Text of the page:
Either way, my first year of business was not easy. I worked from pillow to pillow, missing many family events. I didn't mention this, but I actually dropped out of my MBA program and moved out of my parents’ house to move in with my wife, which was another huge risk. Sacrifices are well-rewarded in due time.
Dealing with Criticism
Everyone thought I was crazy for my actions. My church even condemned me for doing it. They said that I was making a huge mistake. By the way, I still follow God closely and knew that what I was doing was right. Plus, there were many inexplicable miracles to prove it.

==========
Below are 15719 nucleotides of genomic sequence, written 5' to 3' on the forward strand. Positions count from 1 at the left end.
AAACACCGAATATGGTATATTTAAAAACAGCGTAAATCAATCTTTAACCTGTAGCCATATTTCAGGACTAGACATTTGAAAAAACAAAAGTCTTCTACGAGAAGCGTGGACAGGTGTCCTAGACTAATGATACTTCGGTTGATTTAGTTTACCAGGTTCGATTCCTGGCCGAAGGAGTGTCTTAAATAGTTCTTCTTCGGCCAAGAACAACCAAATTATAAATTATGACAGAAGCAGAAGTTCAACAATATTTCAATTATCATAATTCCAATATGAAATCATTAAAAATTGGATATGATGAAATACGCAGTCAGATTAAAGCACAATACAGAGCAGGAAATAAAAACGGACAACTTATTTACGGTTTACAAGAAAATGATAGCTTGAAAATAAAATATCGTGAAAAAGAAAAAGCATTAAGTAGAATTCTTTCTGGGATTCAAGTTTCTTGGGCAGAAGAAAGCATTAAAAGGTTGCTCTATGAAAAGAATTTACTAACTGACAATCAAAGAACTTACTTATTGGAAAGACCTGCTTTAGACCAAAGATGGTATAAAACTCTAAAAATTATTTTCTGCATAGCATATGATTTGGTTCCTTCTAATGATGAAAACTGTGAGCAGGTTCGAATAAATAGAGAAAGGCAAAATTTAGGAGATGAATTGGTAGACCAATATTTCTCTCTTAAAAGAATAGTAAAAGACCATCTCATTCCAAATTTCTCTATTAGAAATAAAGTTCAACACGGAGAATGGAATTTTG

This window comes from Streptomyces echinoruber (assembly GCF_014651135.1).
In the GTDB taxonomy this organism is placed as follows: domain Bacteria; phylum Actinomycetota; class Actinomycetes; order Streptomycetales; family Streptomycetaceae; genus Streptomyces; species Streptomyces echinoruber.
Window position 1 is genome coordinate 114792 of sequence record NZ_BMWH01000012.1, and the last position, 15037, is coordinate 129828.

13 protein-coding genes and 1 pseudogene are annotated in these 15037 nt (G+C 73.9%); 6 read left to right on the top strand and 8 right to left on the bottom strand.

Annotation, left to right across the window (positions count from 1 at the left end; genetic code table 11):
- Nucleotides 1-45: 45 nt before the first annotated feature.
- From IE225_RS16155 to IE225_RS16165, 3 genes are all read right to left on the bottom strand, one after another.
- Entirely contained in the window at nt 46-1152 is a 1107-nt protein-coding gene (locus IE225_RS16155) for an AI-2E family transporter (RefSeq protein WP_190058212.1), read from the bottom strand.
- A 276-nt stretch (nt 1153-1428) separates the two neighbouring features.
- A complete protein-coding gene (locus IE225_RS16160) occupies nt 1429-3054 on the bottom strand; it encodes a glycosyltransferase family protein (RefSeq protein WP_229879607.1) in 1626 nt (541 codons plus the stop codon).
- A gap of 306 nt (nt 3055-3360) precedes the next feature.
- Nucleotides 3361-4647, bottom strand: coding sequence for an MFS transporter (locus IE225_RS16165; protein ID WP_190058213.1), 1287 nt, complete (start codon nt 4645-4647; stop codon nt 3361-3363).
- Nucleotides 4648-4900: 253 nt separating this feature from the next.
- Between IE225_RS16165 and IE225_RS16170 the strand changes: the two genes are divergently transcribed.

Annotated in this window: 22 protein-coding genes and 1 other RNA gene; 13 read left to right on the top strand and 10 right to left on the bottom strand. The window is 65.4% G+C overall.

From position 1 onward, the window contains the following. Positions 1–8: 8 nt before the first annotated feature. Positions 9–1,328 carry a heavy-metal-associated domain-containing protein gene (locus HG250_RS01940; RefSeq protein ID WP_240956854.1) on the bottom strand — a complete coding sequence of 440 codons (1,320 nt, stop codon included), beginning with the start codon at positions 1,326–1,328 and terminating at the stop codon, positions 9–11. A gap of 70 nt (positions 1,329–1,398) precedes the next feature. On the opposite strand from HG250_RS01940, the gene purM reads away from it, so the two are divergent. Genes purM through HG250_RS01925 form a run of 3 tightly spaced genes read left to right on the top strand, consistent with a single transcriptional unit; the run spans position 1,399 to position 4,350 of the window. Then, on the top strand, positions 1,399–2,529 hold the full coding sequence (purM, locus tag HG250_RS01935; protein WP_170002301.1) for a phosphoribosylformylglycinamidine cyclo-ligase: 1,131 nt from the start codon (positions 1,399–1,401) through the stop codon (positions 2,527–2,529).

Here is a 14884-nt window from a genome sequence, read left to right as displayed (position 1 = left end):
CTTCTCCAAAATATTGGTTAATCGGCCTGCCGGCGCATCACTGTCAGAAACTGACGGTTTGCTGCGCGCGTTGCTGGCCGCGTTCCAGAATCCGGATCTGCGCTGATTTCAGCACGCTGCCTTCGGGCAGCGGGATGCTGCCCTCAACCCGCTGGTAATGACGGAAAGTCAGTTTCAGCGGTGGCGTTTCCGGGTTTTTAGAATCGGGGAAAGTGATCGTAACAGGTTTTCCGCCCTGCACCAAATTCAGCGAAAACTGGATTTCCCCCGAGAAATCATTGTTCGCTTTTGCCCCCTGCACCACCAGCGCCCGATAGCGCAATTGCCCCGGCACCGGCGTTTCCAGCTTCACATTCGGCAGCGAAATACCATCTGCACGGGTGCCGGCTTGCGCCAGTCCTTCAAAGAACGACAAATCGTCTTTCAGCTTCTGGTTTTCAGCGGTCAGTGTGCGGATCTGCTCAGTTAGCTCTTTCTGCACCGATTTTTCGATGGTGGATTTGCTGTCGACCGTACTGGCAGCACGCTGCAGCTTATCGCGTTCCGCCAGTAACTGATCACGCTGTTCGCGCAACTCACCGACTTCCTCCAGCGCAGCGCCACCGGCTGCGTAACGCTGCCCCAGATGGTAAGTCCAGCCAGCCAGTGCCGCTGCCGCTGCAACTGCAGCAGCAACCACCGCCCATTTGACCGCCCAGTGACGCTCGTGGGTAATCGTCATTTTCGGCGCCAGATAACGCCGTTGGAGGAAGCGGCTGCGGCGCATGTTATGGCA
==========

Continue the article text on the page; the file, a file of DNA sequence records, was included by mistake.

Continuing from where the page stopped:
I also moved twice and faced an empty bank balance almost every day. In fact, I accrued dozens of over-draft fees within a few months. Actually, all the financial pains of my first year taught me the fundamentals of money that I know today.
Whatever it Takes
My entire wardrobe was from the Salvation Army, but I was proud of my $5 suits and $1 ties. Moreover, I did invest in $200 Florsheims and my $100 top coat. Despite my budgetary restrictions, I still had impeccable taste and style!
My intention of this article is to bring attention to the tenacity of a true entrepreneur. Excluding my car sale, I earned only $31,000 in my first year of business. That kind of money didn't go far considering that I spent over $40,000!
Believe in Yourself
Regardless, I still believed in myself. Almost everything I did was illogical (to other humans), but I had complete faith. Some people disowned me, but I knew what my vision was. I saw where I was heading and was fully focused on making it happen.